Paul Costelloe Design Management Ltd, owned by the renowned Irish designer Paul Costelloe, has reported a profit of €511,410 for the 12 months to the end of August 2021. This figure is more than double the profit of €232,159 for the prior year. The firm’s accumulated profits at the end of August last year were €2.23m. The company’s cash funds totalled €1.59m, while a further €834,343 was invested in quoted funds.
Last year’s profits were the strongest recorded by the firm in recent years, following profits of €113,498 in 2020, €184,354 in 2019, €182,173 in 2018, €458,033 in 2017, and €236,649 in 2016. Pay to directors declined from €374,841 to €330,558. The number of employees remained static at seven, with four in design and promotion and three in management. Staff costs, including directors’ pay, decreased from €567,626 to €457,815.
According to the accounts, €146,200 was payable to one of the company’s directors, Gerald Mescal, in respect of financial consultancy, accounting, management, and office services provided by his firm. Costelloe’s link-up with Irish-owned retail giant Dunnes Stores and his ‘Paul Costelloe Living Studio’ range have also contributed to his success.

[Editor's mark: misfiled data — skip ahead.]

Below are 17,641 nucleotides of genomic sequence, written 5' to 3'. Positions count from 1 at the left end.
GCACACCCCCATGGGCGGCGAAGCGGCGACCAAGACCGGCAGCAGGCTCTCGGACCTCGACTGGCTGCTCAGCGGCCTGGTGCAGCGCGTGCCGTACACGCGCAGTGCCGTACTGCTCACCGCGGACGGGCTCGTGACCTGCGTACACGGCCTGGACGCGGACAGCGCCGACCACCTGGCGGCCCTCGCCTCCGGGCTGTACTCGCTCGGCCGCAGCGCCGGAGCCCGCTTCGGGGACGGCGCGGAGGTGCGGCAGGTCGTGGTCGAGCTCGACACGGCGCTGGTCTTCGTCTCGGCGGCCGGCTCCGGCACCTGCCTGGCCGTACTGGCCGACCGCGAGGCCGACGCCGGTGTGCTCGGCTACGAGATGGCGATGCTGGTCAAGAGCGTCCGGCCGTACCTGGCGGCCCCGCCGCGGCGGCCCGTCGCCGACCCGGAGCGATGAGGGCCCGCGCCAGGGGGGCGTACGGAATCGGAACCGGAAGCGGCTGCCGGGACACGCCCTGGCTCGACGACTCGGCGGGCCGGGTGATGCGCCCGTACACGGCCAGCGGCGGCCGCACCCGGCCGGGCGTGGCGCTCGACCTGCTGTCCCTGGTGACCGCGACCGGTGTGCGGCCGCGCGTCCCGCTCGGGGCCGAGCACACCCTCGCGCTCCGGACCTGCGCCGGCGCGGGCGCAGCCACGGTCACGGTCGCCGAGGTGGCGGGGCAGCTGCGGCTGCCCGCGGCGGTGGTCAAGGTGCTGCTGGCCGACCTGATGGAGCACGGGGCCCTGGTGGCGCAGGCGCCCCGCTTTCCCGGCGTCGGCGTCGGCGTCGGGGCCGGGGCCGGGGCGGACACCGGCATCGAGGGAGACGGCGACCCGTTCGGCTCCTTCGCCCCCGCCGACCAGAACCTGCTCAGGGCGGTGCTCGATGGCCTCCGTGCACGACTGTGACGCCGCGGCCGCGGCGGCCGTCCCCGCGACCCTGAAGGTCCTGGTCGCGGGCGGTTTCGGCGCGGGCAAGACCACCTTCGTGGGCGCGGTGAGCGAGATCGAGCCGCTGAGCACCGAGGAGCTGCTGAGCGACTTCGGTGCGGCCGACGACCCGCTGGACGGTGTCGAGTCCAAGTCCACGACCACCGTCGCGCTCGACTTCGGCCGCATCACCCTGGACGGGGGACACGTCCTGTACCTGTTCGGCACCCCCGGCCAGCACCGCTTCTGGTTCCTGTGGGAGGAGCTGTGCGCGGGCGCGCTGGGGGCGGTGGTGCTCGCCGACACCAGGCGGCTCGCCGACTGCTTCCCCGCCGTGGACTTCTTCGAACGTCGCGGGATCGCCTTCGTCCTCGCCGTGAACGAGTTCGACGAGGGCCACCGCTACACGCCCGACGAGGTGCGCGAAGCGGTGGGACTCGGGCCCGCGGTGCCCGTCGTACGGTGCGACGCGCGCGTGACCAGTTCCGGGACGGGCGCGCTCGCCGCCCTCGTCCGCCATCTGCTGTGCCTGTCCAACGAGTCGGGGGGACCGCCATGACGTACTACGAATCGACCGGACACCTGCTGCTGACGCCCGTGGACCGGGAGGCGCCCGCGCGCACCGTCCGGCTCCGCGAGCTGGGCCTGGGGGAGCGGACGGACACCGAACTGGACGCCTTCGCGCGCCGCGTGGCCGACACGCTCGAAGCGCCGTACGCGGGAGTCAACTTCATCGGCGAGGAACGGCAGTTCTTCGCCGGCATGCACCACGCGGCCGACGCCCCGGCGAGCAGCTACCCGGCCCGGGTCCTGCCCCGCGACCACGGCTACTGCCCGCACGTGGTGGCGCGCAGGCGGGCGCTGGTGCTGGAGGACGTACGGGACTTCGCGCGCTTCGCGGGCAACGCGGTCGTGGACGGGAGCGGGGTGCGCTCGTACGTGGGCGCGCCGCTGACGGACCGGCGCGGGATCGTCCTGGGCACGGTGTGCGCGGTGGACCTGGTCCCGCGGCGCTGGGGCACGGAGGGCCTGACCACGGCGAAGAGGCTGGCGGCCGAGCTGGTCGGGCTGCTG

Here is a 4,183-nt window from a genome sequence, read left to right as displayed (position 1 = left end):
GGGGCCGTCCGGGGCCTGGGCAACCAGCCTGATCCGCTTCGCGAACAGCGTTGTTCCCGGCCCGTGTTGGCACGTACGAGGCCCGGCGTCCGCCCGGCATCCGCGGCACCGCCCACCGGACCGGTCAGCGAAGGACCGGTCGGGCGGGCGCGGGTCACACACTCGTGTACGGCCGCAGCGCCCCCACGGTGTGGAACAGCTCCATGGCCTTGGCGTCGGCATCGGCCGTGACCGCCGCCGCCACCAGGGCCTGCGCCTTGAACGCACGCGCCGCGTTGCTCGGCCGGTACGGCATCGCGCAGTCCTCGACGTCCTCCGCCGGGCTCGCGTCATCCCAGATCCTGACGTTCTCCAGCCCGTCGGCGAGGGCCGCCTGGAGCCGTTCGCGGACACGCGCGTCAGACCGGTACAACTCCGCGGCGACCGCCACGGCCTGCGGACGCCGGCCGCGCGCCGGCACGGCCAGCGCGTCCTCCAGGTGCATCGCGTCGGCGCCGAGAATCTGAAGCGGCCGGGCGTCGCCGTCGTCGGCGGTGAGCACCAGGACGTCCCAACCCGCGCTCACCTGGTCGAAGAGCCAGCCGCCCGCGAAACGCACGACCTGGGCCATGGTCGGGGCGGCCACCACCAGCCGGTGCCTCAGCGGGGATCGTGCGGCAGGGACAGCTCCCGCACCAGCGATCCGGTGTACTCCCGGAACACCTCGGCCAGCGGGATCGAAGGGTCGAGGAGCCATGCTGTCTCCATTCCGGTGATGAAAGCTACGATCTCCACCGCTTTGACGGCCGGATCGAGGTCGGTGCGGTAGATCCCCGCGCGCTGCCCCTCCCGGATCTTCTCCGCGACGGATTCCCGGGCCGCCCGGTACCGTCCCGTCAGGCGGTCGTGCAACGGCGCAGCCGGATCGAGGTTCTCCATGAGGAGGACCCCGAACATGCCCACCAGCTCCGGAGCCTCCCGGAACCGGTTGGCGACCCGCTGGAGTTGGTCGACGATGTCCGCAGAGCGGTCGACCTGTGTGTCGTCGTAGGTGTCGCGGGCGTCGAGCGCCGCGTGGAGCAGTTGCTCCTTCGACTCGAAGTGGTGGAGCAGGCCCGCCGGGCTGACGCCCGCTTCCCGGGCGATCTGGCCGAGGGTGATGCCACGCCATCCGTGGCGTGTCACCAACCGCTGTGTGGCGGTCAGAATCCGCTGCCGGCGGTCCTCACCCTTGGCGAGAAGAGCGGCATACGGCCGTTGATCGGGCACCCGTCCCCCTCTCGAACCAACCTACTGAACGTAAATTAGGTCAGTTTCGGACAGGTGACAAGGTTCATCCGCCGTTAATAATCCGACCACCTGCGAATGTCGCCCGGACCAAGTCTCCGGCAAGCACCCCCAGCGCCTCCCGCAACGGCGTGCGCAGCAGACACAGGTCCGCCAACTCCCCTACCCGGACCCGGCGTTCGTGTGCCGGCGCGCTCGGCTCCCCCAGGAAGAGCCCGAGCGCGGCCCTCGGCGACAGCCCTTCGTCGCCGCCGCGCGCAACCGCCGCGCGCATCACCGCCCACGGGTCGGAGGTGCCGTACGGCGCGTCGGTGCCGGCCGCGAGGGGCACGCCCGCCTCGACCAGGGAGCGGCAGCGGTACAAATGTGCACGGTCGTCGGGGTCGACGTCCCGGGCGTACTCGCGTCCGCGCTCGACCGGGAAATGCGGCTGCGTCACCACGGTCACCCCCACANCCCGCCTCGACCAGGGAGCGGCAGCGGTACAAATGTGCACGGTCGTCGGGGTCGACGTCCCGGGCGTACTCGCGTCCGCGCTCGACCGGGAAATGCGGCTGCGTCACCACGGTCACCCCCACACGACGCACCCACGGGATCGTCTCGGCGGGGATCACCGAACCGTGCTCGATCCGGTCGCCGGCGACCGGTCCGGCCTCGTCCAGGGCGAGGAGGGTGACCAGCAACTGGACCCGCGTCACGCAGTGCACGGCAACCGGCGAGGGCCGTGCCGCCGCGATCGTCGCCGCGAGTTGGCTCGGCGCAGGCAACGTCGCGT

The surge in profits last year came ahead of Costelloe staging his first Irish runway show in ten years in December 2021. The event showcased his Spring 2023 collection at the Shelbourne hotel in Dublin.
Costelloe has been a fixture on the Irish design scene for decades, with career highs that include designing a uniform for British Airways staff in 1992 that remained in service for a record 12 years. He also designed the Irish Olympic team uniform for the 2004 Athens Olympics and the uniforms for the wives of the European Ryder Cup team from 2006 to 2011.
The Dublin-born couturier’s career began in Northern Ireland at the age of 15 when he sold Bibles. He left for Paris at 19 and soon became a royal favourite, designing many of Princess Diana’s outfits. Speaking at the Shelbourne hotel event in December 2021, Costelloe said, “I dressed Princess Diana. I was quite close to her. I dressed her a number of times. I did all her tailoring, particularly earlier on in her relationship with Charles before Dolce and Gabbana got involved and she went more risqué, and I kind of stood back.”